Therefore, starting in 2021, CPI is supporting a consortium of three of the UK’s leading academic centres in Cu(In,Ga)(S,Se)2 (CIGS) and Cu2ZnSn(S,Se)4 (CZTS) research to ensure that innovation is not only driven by device design and characterisation but also by scalable manufacturing. The SolPV project aims at taking the performance of solution-processed CIGS and CZTS devices to power conversion efficiencies above 15% using scalable manufacturing routes and Cd-free architectures.
Hydrogen; the fuel of choice of drones
Automation and self-driving vehicles are more advanced in agriculture than any other industry, with mining and construction catching up, and human mobility still many years away. The relatively quiet, predictable and slow moving agricultural vehicles have lent themselves to being made driverless, with GPS and other navigational technologies now a critical part of planting and harvesting machines. The use of drones has increased massively in the USA and Europe to enable farmers to survey their fields efficiently and gain insights on crop health from a vantage point that previously would have been impossible.
The optimal power source for drones to allow higher flight times and increased pay load capacity is compressed hydrogen gas due to its superlative weight-to-energy ratio compared to other fuels and energy storage. However, the generation of hydrogen by the electrolysis of water whose power is generated from renewable sources such as PV is quite poor when the losses from conversion at each stage mount up . Therefore, going straight from sunlight to H2 gas generation via photo electrocatalysis offers a route that could potentially double the available amount of H2 fuel from a solar panel array, although this technology is still in development.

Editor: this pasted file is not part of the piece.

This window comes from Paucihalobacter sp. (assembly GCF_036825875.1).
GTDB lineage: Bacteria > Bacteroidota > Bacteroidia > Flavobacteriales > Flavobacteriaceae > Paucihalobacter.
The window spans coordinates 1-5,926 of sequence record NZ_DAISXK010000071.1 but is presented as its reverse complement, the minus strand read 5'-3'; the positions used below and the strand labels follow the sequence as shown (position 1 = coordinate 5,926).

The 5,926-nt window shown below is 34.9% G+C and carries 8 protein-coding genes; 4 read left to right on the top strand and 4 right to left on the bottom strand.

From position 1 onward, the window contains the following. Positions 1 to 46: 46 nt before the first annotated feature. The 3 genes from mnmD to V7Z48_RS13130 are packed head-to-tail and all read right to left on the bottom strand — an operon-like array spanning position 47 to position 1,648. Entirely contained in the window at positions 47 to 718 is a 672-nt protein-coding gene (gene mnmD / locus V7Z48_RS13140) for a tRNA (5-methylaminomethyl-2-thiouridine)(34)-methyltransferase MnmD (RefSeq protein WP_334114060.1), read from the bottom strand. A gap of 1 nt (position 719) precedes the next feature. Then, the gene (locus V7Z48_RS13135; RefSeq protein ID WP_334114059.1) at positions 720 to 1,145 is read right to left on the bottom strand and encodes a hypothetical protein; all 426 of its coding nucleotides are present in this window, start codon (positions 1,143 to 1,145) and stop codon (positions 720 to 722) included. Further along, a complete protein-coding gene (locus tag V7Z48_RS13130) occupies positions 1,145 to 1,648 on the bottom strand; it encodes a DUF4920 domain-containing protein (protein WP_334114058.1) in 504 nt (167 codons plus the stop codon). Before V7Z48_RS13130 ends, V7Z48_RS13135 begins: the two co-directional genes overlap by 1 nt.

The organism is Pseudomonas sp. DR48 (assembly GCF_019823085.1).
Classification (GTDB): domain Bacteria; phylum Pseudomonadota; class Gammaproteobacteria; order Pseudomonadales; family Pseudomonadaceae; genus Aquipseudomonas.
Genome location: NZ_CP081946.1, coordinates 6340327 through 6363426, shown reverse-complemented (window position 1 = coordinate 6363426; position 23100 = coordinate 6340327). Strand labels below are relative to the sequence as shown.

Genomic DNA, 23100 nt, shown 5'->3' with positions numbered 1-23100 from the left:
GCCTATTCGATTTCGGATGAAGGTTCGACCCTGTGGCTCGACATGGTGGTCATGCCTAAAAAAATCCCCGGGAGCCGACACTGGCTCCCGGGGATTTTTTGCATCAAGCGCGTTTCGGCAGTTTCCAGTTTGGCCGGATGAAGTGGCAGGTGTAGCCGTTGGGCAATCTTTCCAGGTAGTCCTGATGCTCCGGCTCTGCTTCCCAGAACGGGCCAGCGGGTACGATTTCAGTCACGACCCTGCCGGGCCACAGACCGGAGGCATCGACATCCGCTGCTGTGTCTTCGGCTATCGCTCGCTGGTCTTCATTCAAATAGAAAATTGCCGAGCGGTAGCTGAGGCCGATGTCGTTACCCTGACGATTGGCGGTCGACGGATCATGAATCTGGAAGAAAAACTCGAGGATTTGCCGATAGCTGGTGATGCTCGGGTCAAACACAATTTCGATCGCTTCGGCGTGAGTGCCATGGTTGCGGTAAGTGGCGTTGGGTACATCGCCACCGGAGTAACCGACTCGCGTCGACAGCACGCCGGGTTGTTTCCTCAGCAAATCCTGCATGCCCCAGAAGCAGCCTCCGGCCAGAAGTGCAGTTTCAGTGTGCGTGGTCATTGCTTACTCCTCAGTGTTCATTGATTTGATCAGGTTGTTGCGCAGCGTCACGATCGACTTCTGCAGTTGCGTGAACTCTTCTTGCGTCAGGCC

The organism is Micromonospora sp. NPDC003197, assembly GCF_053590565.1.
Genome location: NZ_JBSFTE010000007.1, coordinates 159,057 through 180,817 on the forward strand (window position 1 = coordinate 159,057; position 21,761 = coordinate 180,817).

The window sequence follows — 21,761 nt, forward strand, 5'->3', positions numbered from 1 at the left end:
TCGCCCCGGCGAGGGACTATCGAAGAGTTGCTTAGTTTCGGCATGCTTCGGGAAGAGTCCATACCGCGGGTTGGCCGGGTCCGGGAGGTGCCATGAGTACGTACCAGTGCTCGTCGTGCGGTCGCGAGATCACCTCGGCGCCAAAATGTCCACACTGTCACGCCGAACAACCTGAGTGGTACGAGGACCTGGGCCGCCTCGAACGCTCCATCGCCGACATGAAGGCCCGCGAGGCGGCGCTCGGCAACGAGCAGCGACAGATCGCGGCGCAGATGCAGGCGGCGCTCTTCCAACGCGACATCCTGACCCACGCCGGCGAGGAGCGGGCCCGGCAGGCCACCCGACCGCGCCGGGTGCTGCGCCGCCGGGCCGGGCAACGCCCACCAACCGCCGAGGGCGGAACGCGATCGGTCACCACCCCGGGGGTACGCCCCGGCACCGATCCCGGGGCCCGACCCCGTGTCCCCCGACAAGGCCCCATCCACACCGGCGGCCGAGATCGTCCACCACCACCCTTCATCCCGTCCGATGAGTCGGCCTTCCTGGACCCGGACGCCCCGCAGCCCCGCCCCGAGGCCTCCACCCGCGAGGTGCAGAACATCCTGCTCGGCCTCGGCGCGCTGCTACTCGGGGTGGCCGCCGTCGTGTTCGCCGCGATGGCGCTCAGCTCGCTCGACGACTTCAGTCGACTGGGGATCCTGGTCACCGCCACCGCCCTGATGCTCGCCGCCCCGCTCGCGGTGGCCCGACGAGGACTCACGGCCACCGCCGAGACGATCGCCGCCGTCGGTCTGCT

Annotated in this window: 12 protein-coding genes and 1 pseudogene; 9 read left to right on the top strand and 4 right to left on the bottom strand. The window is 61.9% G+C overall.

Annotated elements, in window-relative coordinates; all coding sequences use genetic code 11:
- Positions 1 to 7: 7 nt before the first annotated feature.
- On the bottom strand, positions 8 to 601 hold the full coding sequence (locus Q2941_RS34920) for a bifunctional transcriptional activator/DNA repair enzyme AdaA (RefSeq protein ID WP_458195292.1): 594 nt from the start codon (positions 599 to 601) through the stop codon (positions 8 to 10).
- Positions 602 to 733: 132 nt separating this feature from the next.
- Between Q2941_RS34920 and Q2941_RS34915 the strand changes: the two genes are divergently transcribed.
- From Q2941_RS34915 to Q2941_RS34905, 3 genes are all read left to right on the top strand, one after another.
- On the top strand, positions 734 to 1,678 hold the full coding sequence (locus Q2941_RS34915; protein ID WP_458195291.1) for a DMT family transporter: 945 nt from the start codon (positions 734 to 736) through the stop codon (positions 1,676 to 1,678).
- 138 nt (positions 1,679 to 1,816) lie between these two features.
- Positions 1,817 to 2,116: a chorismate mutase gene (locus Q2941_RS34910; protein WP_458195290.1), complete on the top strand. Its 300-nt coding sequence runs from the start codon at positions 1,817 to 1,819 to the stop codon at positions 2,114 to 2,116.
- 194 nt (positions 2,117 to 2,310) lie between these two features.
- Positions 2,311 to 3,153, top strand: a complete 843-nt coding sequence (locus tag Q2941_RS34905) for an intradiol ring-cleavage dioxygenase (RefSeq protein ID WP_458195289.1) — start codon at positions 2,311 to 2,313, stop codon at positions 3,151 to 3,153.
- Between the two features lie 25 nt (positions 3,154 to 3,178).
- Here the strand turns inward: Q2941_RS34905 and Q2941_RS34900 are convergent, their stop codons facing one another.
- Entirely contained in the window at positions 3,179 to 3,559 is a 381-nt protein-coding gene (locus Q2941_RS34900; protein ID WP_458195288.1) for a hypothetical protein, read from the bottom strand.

In all likelihood tomorrow’s farmers will get the energy they need to run their machinery and equipment from a diverse range of sources, as they do today, however we can expect that a significant proportion of fossil fuels will be replaced. The diesel, kerosene and LPG coming from fossil fuels will be substituted for bio-diesel or biomass heating from waste sources; renewable electricity from wind and solar arrays in diverse places around the farm where crops are inefficient to grow; and hydrogen fuel from solar arrays to power electrical systems, drones and light vehicles.